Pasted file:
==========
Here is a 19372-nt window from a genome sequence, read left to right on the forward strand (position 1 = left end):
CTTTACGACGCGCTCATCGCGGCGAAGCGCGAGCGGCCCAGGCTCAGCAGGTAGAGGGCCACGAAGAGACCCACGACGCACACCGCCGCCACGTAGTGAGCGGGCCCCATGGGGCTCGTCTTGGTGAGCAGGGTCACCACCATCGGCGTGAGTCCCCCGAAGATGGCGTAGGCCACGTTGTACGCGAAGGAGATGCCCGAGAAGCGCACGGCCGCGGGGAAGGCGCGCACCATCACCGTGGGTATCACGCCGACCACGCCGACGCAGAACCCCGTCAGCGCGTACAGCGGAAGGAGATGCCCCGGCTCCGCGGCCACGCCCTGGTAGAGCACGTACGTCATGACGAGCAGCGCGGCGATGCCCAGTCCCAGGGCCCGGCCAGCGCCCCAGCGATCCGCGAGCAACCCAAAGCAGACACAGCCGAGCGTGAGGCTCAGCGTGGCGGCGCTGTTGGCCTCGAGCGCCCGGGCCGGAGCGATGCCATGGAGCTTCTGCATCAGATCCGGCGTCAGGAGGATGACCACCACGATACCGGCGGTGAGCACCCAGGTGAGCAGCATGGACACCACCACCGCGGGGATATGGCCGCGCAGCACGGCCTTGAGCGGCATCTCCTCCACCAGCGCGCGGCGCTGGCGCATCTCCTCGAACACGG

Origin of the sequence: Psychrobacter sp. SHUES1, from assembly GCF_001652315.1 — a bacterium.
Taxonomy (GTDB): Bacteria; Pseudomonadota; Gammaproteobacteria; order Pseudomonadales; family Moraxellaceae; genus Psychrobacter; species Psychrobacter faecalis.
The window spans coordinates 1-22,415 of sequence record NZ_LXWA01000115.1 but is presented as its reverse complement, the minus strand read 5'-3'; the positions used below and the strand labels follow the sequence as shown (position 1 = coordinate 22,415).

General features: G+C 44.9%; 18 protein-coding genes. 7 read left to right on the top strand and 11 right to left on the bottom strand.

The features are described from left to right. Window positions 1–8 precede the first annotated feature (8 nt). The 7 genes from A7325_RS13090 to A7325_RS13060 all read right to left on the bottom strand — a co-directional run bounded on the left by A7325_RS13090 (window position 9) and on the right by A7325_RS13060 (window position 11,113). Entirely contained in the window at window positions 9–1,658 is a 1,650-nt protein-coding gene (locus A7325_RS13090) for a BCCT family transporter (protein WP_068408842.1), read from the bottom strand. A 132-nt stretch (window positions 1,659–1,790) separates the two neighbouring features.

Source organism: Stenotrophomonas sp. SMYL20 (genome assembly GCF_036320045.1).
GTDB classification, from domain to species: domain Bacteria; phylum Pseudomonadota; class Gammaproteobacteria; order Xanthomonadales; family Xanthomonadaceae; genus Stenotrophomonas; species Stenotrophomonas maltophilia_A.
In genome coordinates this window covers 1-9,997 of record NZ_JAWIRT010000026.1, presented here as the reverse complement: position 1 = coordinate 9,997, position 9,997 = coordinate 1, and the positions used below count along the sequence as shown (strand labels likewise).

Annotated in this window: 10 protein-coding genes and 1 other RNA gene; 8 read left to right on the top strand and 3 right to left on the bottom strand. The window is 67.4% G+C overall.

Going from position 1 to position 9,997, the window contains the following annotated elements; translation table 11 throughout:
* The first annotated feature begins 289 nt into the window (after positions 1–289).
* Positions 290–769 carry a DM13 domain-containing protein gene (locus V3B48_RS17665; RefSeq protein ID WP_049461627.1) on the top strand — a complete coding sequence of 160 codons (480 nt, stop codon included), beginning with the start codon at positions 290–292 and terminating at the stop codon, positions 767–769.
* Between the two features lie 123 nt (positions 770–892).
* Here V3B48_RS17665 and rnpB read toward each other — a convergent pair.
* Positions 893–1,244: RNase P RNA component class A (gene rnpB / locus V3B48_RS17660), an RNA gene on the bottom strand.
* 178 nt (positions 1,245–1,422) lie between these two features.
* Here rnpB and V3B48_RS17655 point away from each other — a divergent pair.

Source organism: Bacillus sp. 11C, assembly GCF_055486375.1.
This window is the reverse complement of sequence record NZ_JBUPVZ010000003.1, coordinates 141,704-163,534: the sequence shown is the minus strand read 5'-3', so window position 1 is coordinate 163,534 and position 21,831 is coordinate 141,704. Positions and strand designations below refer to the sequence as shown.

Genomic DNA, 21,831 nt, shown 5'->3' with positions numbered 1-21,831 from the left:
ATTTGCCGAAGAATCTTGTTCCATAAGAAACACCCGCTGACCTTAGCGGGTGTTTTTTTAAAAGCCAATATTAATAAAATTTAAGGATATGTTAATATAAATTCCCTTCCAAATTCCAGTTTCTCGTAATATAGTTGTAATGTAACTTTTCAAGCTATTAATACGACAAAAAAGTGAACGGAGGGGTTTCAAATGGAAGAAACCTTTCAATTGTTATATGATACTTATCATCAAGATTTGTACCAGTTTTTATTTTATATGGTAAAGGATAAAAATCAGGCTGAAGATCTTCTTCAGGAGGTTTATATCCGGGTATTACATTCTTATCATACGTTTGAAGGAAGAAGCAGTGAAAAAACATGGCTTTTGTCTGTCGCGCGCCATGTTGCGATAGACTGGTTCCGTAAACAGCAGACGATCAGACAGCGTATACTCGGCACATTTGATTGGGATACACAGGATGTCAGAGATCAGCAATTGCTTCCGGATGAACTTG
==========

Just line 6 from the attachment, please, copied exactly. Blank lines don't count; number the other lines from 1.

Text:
General features: G+C 44.9%; 18 protein-coding genes. 7 read left to right on the top strand and 11 right to left on the bottom strand.